6. Results and Discussion

6.1. Optimization Effect Verification

The parameters of NFIS were tuned based on the same datasets (in Section 5.2.1) and computing platform (Intel® CoreTM i7-8700 CPU @ 3.20 GHz, 16 GB of RAM, and a 64-bit windows 10 OS), using manual adjustment, grid search and a PSO algorithm (i.e., SONFIS), sequentially. Each method was conducted ten times, and the average classification accuracy obtained was used as the comparison value. The results show that the classification accuracy of SONFIS was approximately five to ten percent higher than that of the other two optimized models when discriminating among the tectonic settings of basalts. The improvement of classification performance was consistent with literature [58]. The SONFIS model converged after 100 iterations, consequently taking less time, which suggested the PSO algorithm was superior in both performance and efficiency for parameter optimization.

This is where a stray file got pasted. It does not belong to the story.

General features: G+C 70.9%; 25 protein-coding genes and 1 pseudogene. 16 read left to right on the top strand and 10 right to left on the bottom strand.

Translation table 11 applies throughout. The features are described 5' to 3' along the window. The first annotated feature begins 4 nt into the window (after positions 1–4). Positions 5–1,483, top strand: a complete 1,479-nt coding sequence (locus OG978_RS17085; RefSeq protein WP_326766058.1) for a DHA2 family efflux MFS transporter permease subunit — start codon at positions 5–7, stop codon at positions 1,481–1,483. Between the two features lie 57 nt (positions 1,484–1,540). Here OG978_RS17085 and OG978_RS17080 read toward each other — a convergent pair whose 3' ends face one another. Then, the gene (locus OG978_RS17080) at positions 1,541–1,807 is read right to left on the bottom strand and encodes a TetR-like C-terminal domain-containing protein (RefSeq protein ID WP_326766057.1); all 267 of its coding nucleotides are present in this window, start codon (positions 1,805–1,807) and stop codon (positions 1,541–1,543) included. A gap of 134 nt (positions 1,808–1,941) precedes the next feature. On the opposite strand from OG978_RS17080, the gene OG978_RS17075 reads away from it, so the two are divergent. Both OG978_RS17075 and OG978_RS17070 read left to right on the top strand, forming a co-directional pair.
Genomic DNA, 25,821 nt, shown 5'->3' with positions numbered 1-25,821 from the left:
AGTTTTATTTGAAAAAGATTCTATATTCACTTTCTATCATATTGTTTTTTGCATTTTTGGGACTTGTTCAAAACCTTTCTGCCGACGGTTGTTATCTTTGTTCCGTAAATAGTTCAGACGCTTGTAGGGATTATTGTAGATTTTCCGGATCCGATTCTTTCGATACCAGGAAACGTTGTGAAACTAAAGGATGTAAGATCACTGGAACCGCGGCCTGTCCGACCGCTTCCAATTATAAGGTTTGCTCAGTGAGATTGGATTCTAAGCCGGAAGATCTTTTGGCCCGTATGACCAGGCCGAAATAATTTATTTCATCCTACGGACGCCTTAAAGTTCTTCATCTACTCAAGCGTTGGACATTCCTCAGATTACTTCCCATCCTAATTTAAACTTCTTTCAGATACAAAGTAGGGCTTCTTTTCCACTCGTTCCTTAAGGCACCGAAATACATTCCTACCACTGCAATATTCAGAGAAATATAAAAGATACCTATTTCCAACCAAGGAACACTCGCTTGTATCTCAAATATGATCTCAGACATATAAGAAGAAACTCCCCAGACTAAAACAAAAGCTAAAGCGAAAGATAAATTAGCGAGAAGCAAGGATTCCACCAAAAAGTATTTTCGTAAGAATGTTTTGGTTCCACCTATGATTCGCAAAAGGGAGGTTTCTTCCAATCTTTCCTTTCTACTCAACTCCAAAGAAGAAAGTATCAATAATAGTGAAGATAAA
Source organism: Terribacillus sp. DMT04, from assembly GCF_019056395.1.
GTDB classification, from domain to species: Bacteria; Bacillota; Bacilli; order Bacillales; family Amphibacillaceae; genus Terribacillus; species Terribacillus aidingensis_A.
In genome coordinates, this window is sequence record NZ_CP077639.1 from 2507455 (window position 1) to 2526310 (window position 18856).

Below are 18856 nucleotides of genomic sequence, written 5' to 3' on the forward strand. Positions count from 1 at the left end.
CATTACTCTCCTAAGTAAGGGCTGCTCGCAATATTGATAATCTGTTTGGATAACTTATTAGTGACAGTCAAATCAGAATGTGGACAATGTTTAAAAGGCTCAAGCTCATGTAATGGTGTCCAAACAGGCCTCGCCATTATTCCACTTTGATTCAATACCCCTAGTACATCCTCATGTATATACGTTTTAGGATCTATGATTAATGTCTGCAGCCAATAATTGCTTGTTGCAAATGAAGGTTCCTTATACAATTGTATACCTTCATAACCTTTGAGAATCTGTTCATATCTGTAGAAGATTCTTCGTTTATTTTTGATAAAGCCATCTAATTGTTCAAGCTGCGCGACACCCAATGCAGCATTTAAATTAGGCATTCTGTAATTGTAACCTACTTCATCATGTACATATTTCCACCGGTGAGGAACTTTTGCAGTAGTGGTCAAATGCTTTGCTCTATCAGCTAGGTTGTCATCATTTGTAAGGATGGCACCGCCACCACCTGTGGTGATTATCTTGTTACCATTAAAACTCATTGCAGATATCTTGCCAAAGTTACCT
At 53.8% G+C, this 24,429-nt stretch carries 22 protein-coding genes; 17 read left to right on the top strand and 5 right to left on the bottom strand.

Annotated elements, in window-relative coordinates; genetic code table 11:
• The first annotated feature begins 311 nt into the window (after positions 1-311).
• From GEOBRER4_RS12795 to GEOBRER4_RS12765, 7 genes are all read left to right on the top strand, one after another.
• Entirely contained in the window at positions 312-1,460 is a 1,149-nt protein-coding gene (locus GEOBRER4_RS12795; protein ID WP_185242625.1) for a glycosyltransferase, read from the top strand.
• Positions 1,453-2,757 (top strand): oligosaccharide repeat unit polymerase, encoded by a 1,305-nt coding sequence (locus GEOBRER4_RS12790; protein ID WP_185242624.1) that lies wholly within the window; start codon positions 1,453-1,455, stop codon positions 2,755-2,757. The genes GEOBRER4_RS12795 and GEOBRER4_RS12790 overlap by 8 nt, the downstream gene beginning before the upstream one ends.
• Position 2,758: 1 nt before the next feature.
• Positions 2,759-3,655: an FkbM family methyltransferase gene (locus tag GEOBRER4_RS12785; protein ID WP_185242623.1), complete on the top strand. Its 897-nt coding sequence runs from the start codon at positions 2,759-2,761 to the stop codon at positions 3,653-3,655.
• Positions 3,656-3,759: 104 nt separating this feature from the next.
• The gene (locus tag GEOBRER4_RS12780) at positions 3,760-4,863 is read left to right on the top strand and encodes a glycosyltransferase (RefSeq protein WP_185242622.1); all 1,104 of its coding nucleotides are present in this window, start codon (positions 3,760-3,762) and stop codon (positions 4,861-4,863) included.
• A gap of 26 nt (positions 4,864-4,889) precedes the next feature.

6.2. MLA Performance Comparison

For dataset 1, the basalt tectonic discrimination results obtained by six MLAs are shown in Table 4 and Figure 6. It can be seen from Table 4 that all MLAs had good classification performance for the three tectonic settings. The data demonstrated that SONFIS was the most capable, followed by RF, SVM and MLP, all of which had an overall classification accuracy of over 90%. However, LRC and NB did not perform well in comparison. SONFIS also demonstrated top performance in terms of the classification accuracy of single tectonic setting. The discrimination effects of MLP on OIB and RF on IAB were also outstanding. In Figure 6, darker colored squares on the main diagonal indicated higher accuracy of the classification results. In the confusion matrix for each MLA, the squares on the main diagonal were the darkest, indicating that the number of correct classifications was large. Again, the SONFIS model performed best in the three classes. Overall, all MLAs used could take advantage of the high-dimensional information in dataset 1 and had a remarkable discrimination ability, which was not achieved in the discrimination diagrams [53]. These results were additionally consistent with previous results obtained by Ueki et al. [8].